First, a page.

The world has long been offering us everything that is “light” (also spelled as “lite”), claiming it to be the key to a healthy and fulfilling life that many products are labelled as lite — from cooking oil to mayonnaise, cheese and ice cream, soda and even brandy, beer, and cigarettes!
But they are all lies!
We still get fat and even sickly with those lite products because being light does not necessarily mean removing or taking away things that are heavy and “toxic” or difficult. Being light does not mean free from responsibilities and duties, or not having a cross and sufferings in life.
Life is difficult as M. Scott Peck insists in The Road Less Travelled, telling us that the sooner we accept this reality, the better we are in life.
It is the truth Jesus Christ has long been telling us, so timely to be reminded again this first Sunday of the second half of 2020 as we continue to hurdle more difficulties ahead in fighting COVID-19 as well as in dealing with a hosts of other problems it had created in the many aspects of our lives.
Today, the Lord is telling us that to be light in life, we have to come to him, be his disciple by taking his yoke and learning from him.
We all know from experience that anything becomes light, especially a burden and a problem, when shared with someone who loves us, someone who cares for us, someone who believes in us. Many times, our problems and burdens need not be solved at all; they simply have to be shared with any one willing to accompany us.
Being light in life is having a companion to share with our burdens and woes because having these all by ourselves is indeed so difficult and impossible. That is the literal meaning of the Latin origin of the word companion – cum panis – someone you break bread with in a journey.
Jesus Christ is that only companion par excellence we can have for he is meek and humble of heart
The gentle mastery of Jesus Christ
In the past two Sundays, Jesus spoke about ourselves and our dispositions to become his disciples. This Sunday, he speaks about himself as our Lord and Master, describing himself as “meek and humble of heart”.
Earlier at the start of his preaching in his Sermon on the Mount, Jesus spoke of true blessedness in the Beatitudes that actually gave us an image of himself as the Blessed One. Each beatitude speaks of Jesus Christ being poor in spirit, being meek, being merciful, being clean of heart, being a peacemaker, and being persecuted.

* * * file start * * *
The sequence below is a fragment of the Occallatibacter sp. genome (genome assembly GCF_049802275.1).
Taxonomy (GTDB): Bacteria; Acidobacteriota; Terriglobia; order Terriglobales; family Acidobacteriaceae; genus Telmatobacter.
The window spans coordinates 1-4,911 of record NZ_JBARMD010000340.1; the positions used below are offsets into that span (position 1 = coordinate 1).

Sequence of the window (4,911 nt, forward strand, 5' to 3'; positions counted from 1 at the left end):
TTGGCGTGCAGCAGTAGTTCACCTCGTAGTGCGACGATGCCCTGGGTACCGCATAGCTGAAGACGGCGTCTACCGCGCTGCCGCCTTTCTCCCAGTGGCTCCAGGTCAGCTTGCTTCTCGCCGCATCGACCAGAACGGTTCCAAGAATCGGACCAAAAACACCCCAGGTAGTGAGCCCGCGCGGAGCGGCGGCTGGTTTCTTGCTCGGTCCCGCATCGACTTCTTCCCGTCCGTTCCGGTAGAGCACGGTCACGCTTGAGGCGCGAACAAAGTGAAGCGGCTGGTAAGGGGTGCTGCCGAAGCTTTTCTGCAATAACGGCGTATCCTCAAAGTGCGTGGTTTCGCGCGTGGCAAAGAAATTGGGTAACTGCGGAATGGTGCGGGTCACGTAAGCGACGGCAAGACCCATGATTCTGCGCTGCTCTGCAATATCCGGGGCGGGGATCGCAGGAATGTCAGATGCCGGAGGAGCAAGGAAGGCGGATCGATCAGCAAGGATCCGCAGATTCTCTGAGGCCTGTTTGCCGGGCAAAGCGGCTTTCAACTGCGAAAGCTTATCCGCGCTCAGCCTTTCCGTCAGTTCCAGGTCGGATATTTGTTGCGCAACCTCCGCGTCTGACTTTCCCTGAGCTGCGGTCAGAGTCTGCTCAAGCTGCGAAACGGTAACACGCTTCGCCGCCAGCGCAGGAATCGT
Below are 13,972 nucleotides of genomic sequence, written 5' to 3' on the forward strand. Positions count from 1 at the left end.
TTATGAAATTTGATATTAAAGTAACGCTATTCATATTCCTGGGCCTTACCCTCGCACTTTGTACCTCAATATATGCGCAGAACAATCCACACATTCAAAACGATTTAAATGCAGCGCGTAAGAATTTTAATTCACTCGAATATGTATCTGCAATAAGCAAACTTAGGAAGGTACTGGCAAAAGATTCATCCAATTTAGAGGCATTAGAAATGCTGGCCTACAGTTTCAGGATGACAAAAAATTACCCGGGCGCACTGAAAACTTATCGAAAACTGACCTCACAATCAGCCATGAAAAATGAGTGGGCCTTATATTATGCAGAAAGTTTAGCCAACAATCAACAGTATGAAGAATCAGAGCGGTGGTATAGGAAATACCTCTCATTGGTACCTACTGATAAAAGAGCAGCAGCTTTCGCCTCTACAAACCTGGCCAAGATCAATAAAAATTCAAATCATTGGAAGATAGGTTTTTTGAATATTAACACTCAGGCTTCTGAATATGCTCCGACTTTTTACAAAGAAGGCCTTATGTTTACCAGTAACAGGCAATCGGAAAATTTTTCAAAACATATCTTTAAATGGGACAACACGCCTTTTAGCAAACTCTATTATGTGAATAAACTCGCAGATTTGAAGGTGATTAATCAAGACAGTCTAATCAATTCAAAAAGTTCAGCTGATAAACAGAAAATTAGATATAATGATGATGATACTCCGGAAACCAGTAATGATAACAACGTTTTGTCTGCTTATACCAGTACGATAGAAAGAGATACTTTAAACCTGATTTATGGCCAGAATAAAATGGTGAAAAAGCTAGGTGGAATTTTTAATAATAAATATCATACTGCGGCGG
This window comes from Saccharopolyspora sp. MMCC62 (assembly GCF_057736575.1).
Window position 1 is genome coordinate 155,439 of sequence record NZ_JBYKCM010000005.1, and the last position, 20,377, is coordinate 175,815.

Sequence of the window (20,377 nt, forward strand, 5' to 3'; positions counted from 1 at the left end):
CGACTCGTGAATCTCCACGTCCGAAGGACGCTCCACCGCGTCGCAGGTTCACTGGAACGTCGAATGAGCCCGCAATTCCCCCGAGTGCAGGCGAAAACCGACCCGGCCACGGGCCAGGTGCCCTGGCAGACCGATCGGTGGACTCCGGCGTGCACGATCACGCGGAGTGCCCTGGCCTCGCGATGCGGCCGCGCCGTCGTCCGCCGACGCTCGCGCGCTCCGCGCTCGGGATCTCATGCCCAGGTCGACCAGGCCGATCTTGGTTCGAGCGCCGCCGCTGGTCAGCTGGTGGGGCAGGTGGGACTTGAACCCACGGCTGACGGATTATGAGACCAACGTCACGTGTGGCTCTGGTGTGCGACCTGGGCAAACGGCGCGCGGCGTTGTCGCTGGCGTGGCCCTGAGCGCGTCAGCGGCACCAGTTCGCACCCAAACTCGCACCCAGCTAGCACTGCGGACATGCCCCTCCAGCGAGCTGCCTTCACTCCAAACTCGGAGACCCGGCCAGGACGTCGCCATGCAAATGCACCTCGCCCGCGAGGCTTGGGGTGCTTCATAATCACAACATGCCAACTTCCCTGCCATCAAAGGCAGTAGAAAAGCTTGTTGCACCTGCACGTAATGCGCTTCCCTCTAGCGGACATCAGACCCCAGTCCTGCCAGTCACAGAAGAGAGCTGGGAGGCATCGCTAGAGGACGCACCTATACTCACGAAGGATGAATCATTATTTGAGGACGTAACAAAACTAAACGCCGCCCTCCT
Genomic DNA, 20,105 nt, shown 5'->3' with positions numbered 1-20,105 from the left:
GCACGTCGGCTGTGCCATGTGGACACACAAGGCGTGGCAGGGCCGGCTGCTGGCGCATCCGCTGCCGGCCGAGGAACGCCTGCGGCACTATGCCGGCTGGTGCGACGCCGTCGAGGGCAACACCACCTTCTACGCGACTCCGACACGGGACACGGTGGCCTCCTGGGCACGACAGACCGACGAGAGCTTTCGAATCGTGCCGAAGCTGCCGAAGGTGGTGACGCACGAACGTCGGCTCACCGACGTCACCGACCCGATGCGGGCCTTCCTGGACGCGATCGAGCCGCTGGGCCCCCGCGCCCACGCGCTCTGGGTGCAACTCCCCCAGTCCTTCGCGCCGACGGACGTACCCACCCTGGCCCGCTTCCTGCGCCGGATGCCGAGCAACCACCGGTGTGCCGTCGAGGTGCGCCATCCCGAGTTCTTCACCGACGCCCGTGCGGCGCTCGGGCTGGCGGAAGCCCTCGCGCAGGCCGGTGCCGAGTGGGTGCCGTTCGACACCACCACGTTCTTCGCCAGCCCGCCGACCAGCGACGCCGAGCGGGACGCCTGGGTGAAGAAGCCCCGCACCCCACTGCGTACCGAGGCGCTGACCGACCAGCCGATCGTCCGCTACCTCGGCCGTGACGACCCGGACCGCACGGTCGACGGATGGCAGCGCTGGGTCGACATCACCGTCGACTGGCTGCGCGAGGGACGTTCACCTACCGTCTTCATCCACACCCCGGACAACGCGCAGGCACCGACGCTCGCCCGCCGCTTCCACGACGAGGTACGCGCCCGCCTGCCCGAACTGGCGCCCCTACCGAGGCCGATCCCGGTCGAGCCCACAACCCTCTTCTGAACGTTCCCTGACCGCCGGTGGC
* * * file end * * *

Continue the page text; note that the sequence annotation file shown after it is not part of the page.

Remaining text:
See that the third beatitude is how he also described himself today in the gospel, “Blessed are the meek for they shall inherit the land” (Mt. 5:5).
Very interesting is the fact that in his Sermon on the Mount when he preached the Beatitudes, Jesus was presenting himself to the people as the “new Moses” who gave them the Ten Commandments of God at Mount Sinai. As the most towering figure among the Jews, Moses is also described as “very meek, more than all men that were on the face of the earth” (Numbers 12:3)!
Meekness of Jesus: focusing more on persons than letters of the law
In calling us to come to him to take his yoke and learn from him for he is meek and humble of heart, Jesus is telling us that indeed, he is the new Moses in whom pure goodness is found. And even more surpassing than Moses because Jesus himself is the Law and its fulfillment. Unlike in Moses wherein the people focused more on the letters of the laws, Jesus our Lord insists more on the person, always reminding us that “Sabbath was created for man, not man for sabbath.”
But the most beautiful key in understanding the meekness of Jesus is found in our first reading which we also hear proclaimed on Palm Sunday:
Thus says the Lord: Rejoice heartily, O daughter Zion, shout for joy, O daughter Jerusalem! See, your king shall come to you; a just savior is he, meek, and riding on an ass, on a colt, the foal of an ass. He shall banish the chariot from Ephraim, and the horse from Jerusalem.